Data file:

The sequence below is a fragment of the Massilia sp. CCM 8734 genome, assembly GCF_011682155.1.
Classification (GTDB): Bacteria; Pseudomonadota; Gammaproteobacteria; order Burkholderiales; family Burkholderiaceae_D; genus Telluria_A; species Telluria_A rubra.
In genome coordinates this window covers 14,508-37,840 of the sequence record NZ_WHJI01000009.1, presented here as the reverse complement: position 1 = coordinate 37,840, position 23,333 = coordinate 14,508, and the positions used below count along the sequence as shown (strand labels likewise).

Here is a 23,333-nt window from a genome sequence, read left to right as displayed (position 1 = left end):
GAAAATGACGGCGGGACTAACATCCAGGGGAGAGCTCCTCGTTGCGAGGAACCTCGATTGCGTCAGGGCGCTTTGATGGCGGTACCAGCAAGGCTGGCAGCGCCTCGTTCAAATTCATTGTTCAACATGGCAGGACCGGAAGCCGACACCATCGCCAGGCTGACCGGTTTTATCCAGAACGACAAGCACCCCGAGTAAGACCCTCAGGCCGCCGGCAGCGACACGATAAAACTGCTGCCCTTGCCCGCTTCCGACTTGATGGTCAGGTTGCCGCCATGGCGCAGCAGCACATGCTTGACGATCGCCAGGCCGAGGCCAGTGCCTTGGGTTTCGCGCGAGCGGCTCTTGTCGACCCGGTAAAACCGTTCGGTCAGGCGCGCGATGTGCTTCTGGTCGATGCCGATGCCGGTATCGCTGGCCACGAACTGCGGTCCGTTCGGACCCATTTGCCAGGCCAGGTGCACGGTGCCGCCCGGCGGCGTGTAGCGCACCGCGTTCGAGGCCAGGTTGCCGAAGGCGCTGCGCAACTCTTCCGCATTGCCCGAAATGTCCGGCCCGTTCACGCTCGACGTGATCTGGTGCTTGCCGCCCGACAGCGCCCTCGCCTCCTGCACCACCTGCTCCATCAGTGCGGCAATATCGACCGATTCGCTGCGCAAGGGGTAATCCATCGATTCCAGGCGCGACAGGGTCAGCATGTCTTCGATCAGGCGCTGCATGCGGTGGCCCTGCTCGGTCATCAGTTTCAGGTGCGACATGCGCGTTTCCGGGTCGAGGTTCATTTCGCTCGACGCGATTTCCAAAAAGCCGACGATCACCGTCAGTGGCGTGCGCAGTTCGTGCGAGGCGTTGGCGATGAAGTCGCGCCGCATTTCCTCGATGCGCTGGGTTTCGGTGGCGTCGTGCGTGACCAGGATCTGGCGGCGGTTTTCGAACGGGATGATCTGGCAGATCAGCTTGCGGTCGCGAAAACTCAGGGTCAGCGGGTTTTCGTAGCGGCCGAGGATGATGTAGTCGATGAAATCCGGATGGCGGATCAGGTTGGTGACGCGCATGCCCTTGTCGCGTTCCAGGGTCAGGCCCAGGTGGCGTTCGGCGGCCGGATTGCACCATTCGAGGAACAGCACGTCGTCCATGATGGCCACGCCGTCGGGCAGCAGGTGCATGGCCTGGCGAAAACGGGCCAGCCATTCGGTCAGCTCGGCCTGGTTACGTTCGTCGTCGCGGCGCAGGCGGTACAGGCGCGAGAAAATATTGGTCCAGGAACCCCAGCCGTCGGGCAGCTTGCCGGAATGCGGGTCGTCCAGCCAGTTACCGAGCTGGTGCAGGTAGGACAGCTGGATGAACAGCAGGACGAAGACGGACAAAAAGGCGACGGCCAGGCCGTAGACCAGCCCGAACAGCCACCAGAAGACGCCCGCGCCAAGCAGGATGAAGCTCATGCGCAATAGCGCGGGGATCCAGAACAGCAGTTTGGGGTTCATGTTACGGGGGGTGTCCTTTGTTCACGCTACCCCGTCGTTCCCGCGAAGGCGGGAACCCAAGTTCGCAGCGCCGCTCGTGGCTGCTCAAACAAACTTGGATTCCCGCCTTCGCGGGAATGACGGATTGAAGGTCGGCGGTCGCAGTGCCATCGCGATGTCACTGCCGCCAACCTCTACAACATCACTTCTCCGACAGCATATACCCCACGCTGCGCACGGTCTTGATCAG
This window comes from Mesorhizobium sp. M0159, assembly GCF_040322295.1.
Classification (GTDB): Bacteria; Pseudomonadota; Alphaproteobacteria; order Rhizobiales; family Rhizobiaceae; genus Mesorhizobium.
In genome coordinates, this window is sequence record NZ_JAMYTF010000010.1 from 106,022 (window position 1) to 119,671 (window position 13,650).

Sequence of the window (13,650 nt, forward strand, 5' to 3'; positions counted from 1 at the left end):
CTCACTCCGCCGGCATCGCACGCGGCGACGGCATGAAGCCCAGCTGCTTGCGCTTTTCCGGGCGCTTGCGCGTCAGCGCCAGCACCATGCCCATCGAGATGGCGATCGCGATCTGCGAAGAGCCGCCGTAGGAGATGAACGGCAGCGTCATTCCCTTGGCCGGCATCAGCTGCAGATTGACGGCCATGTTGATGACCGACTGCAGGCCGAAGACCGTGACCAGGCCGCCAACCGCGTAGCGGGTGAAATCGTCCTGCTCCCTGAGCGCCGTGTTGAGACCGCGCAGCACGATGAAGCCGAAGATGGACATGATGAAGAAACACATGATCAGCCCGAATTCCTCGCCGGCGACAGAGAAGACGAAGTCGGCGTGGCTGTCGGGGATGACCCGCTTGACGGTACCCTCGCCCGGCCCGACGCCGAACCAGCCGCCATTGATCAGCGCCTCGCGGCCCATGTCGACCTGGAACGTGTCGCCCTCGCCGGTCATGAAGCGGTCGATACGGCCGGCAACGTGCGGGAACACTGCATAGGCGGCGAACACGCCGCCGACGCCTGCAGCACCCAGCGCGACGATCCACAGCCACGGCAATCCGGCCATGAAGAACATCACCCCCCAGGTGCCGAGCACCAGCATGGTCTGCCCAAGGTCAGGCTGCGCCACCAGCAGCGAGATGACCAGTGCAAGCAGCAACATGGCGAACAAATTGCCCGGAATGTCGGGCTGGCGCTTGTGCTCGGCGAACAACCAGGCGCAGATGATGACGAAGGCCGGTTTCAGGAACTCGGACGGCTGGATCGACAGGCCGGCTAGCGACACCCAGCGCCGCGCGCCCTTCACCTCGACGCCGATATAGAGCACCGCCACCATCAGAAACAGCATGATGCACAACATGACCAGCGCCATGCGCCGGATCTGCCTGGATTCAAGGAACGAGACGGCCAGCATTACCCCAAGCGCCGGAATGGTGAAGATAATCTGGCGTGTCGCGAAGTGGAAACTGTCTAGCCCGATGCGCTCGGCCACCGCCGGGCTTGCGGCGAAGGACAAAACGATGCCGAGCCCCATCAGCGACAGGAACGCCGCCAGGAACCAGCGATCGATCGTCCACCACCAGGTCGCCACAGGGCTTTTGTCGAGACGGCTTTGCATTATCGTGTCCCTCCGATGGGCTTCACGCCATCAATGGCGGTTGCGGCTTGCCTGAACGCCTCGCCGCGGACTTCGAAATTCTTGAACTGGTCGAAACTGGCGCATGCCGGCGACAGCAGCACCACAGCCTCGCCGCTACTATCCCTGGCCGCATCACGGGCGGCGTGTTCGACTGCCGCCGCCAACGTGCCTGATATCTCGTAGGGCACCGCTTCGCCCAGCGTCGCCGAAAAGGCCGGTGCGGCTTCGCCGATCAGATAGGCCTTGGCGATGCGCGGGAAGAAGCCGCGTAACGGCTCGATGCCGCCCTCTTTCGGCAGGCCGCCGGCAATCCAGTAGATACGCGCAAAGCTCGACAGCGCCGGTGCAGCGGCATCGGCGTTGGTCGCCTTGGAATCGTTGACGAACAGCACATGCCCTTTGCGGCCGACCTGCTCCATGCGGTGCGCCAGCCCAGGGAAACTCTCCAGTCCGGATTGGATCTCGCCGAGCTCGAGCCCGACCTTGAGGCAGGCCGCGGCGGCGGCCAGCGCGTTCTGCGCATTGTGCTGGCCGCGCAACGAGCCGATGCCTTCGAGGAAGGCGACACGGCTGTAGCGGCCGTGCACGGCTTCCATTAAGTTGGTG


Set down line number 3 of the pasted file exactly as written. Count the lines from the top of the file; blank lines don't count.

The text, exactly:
In genome coordinates this window covers 14,508-37,840 of the sequence record NZ_WHJI01000009.1, presented here as the reverse complement: position 1 = coordinate 37,840, position 23,333 = coordinate 14,508, and the positions used below count along the sequence as shown (strand labels likewise).